• PI: Leung, Yu-Fai 
  • Direct Sponsor Name: The Dutch Research Council (NWO)
  • Awarded Amount: $48,637 
  • Abstract: Tour operators often market a visit to the Antarctic as an experience that creates ambassadors of the Antarctic and Southern Ocean. The International Association of Antarctica Tour Operators (IAATO) emphasizes that visitors returning from the region often make changes in their lives by the mere experience of awe and respect when encountering surreal Antarctic landscapes, flora, and fauna in combination with the educational program offered to the tourists. From a conceptual perspective, IAATO narrative appears to summarize behavioral shifts in visitors towards more pro-environmental values, attitudes, and behaviors. Addressing the overarching question of how pro-environmental behaviors of Antarctic visitors can be facilitated, and negative environmental impacts can be reduced, GUIDE-BEST will result in a better understanding of the drivers of expectations and changes in visitors and guides attitudes and behaviors through their Antarctic experiences during and after visits, while contextualizing… 

Data Use Agreement

  • PI: Jones, Chris 
  • Direct Sponsor Name: Google Inc.
  • Awarded Amount: $0 
  • Abstract:  Google wants to grant to NCSU a non-commercial, non-exclusive, worldwide, royalty-free, non-transferable, and non-sublicensable license to use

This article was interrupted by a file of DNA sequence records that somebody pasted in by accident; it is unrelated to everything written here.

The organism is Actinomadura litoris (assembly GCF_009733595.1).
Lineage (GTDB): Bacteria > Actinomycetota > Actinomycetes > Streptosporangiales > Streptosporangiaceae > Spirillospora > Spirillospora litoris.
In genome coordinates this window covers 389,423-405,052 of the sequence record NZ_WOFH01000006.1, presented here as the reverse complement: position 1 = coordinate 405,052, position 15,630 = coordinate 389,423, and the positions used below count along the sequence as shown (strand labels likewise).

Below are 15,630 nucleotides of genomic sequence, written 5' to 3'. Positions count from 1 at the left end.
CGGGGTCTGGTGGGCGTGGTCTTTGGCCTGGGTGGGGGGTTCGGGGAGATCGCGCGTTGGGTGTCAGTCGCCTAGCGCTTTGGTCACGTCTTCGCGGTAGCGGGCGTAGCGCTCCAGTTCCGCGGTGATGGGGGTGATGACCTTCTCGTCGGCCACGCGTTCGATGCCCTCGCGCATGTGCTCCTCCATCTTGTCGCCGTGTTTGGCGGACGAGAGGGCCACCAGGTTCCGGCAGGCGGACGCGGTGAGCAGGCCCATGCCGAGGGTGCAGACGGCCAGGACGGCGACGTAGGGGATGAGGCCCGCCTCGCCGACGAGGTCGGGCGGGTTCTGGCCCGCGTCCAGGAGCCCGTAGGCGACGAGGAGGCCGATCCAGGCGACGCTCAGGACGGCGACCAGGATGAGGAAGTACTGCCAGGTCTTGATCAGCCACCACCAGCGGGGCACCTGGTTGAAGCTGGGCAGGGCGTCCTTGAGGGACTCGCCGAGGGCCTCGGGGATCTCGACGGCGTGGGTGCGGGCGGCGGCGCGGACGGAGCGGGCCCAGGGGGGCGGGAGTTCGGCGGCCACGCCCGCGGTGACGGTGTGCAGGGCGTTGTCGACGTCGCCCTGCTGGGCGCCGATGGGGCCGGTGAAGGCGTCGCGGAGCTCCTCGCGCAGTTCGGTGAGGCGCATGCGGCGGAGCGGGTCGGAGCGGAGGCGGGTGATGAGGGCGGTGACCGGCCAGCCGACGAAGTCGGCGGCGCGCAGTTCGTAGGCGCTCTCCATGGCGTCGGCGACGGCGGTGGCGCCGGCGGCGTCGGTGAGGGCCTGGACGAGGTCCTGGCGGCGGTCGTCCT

(including reproducing and creating derivative works of) the Licensed Content.  Licensed Content means Google Street View images and aerial imagery for 1 million trees; the 1 million trees were identified from a larger dataset of more than 5 million records of public tree information include (latitude, longitude, species/genus, and other associated data, e.g.,
    diameter, health) collected from 24 cities in the US and Canada covering ~350 genus level categories. For Google images, Google will provide an image collection timestamps (at monthly granularity).

Forest Health Monitoring and Assessment

  • PI: Conkling, Barbara 
  • Direct Sponsor Name: US Dept. of Agriculture (USDA) Forest Service
  • Amount Awarded: $422,000 
  • Abstract: The Forest Health Monitoring (FHM) Program is a long-term, national research and monitoring effort focusing on forest ecosystems. This interagency program is designed to assist resource managers and policy makers in managing forest resources in the United States, allocating funds for research and development, and evaluating the effectiveness of environmental policies. FHM national reporting includes an annual technical report that provides analysis and synthesis of technical information at the national level, and other special publications that provide information about national forest health conditions and management priorities. Through the work in this agreement, the principal investigators and other research personnel will provide the Forest Health Monitoring Research Team of the USFS Southern Research Station Eastern Forest Environmental Threat Assessment Center (EFETAC) with data analyses, natural resource assessments, and technical writing skills in support of the national Forest Health Monitoring Program.